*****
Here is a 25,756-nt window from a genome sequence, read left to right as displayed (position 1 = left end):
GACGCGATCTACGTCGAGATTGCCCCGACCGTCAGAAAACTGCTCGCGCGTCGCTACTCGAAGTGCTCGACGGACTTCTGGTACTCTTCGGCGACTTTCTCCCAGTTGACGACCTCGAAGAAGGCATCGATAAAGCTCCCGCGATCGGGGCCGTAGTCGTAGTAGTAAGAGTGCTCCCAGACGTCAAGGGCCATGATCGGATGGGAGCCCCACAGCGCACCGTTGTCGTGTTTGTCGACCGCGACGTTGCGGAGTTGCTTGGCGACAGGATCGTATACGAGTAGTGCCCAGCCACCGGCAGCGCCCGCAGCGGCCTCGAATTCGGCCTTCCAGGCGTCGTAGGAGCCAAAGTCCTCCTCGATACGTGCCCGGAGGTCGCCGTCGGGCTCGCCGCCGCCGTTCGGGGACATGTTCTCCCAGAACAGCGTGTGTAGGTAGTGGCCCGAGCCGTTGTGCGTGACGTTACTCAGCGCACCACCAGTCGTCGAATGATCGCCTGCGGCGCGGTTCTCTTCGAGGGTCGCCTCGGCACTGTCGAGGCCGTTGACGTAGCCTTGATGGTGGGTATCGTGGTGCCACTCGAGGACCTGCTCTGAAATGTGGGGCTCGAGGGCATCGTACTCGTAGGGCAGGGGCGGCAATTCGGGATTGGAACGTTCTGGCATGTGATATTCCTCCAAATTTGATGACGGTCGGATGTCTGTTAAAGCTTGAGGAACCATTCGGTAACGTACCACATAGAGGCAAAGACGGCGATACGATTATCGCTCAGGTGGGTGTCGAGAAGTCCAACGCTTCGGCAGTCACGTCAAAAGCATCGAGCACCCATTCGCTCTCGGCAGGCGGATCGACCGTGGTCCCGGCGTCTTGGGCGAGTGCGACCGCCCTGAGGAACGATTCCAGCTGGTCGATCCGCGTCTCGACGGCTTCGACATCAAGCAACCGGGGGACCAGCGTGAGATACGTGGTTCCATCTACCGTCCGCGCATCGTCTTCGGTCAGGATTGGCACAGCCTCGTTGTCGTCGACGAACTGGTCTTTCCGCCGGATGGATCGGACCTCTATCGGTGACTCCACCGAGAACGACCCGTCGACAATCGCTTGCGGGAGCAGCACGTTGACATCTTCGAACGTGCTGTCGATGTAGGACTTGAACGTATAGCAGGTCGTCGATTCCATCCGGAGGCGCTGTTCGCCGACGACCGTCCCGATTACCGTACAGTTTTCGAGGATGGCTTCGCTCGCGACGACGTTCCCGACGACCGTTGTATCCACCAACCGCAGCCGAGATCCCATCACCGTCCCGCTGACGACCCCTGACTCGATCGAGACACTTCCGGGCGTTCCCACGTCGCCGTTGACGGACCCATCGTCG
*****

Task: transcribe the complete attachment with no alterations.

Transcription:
Here is a 25,756-nt window from a genome sequence, read left to right as displayed (position 1 = left end):
GACGCGATCTACGTCGAGATTGCCCCGACCGTCAGAAAACTGCTCGCGCGTCGCTACTCGAAGTGCTCGACGGACTTCTGGTACTCTTCGGCGACTTTCTCCCAGTTGACGACCTCGAAGAAGGCATCGATAAAGCTCCCGCGATCGGGGCCGTAGTCGTAGTAGTAAGAGTGCTCCCAGACGTCAAGGGCCATGATCGGATGGGAGCCCCACAGCGCACCGTTGTCGTGTTTGTCGACCGCGACGTTGCGGAGTTGCTTGGCGACAGGATCGTATACGAGTAGTGCCCAGCCACCGGCAGCGCCCGCAGCGGCCTCGAATTCGGCCTTCCAGGCGTCGTAGGAGCCAAAGTCCTCCTCGATACGTGCCCGGAGGTCGCCGTCGGGCTCGCCGCCGCCGTTCGGGGACATGTTCTCCCAGAACAGCGTGTGTAGGTAGTGGCCCGAGCCGTTGTGCGTGACGTTACTCAGCGCACCACCAGTCGTCGAATGATCGCCTGCGGCGCGGTTCTCTTCGAGGGTCGCCTCGGCACTGTCGAGGCCGTTGACGTAGCCTTGATGGTGGGTATCGTGGTGCCACTCGAGGACCTGCTCTGAAATGTGGGGCTCGAGGGCATCGTACTCGTAGGGCAGGGGCGGCAATTCGGGATTGGAACGTTCTGGCATGTGATATTCCTCCAAATTTGATGACGGTCGGATGTCTGTTAAAGCTTGAGGAACCATTCGGTAACGTACCACATAGAGGCAAAGACGGCGATACGATTATCGCTCAGGTGGGTGTCGAGAAGTCCAACGCTTCGGCAGTCACGTCAAAAGCATCGAGCACCCATTCGCTCTCGGCAGGCGGATCGACCGTGGTCCCGGCGTCTTGGGCGAGTGCGACCGCCCTGAGGAACGATTCCAGCTGGTCGATCCGCGTCTCGACGGCTTCGACATCAAGCAACCGGGGGACCAGCGTGAGATACGTGGTTCCATCTACCGTCCGCGCATCGTCTTCGGTCAGGATTGGCACAGCCTCGTTGTCGTCGACGAACTGGTCTTTCCGCCGGATGGATCGGACCTCTATCGGTGACTCCACCGAGAACGACCCGTCGACAATCGCTTGCGGGAGCAGCACGTTGACATCTTCGAACGTGCTGTCGATGTAGGACTTGAACGTATAGCAGGTCGTCGATTCCATCCGGAGGCGCTGTTCGCCGACGACCGTCCCGATTACCGTACAGTTTTCGAGGATGGCTTCGCTCGCGACGACGTTCCCGACGACCGTTGTATCCACCAACCGCAGCCGAGATCCCATCACCGTCCCGCTGACGACCCCTGACTCGATCGAGACACTTCCGGGCGTTCCCACGTCGCCGTTGACGGACCCATCGTCG